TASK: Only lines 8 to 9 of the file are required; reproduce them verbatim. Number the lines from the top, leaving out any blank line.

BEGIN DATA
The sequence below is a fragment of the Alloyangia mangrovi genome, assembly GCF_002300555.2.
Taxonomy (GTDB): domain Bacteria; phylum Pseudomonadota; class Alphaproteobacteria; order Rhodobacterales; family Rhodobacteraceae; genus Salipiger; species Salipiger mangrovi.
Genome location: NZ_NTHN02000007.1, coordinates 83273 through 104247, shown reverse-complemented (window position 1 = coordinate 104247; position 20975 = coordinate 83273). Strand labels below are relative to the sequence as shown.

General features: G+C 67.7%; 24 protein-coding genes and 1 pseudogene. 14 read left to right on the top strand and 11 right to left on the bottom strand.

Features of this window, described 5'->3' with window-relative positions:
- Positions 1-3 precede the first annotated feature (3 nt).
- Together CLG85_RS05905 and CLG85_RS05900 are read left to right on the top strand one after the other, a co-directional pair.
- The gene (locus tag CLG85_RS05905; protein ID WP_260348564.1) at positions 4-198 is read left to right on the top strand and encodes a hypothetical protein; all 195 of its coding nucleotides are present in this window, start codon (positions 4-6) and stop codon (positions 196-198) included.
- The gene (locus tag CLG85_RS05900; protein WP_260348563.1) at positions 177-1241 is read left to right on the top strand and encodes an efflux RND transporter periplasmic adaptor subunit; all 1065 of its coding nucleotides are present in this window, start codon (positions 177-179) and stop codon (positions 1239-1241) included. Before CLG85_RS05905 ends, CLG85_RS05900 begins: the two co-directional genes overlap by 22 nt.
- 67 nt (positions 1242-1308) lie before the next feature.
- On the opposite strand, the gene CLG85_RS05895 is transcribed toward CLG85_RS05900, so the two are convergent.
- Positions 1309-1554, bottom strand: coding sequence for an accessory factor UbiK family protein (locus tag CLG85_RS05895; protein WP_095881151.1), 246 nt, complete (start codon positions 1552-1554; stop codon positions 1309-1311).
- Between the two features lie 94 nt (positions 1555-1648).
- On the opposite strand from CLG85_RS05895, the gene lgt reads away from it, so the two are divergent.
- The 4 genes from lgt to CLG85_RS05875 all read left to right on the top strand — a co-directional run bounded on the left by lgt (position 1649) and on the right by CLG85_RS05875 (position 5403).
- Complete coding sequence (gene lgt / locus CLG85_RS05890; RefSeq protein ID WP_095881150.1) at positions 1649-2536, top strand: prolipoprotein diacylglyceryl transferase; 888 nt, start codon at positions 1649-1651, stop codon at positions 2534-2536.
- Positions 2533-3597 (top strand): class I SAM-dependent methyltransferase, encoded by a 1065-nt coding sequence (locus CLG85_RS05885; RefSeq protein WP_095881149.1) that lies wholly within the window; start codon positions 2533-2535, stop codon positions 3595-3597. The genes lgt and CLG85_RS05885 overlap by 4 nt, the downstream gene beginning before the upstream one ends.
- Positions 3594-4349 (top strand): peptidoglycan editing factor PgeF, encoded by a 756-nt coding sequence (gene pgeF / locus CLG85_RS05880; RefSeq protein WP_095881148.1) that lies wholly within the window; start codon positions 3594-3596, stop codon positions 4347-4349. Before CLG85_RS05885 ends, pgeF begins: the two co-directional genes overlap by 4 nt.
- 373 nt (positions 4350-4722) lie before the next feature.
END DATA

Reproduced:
- The gene (locus tag CLG85_RS05905; protein ID WP_260348564.1) at positions 4-198 is read left to right on the top strand and encodes a hypothetical protein; all 195 of its coding nucleotides are present in this window, start codon (positions 4-6) and stop codon (positions 196-198) included.
- The gene (locus tag CLG85_RS05900; protein WP_260348563.1) at positions 177-1241 is read left to right on the top strand and encodes an efflux RND transporter periplasmic adaptor subunit; all 1065 of its coding nucleotides are present in this window, start codon (positions 177-179) and stop codon (positions 1239-1241) included. Before CLG85_RS05905 ends, CLG85_RS05900 begins: the two co-directional genes overlap by 22 nt.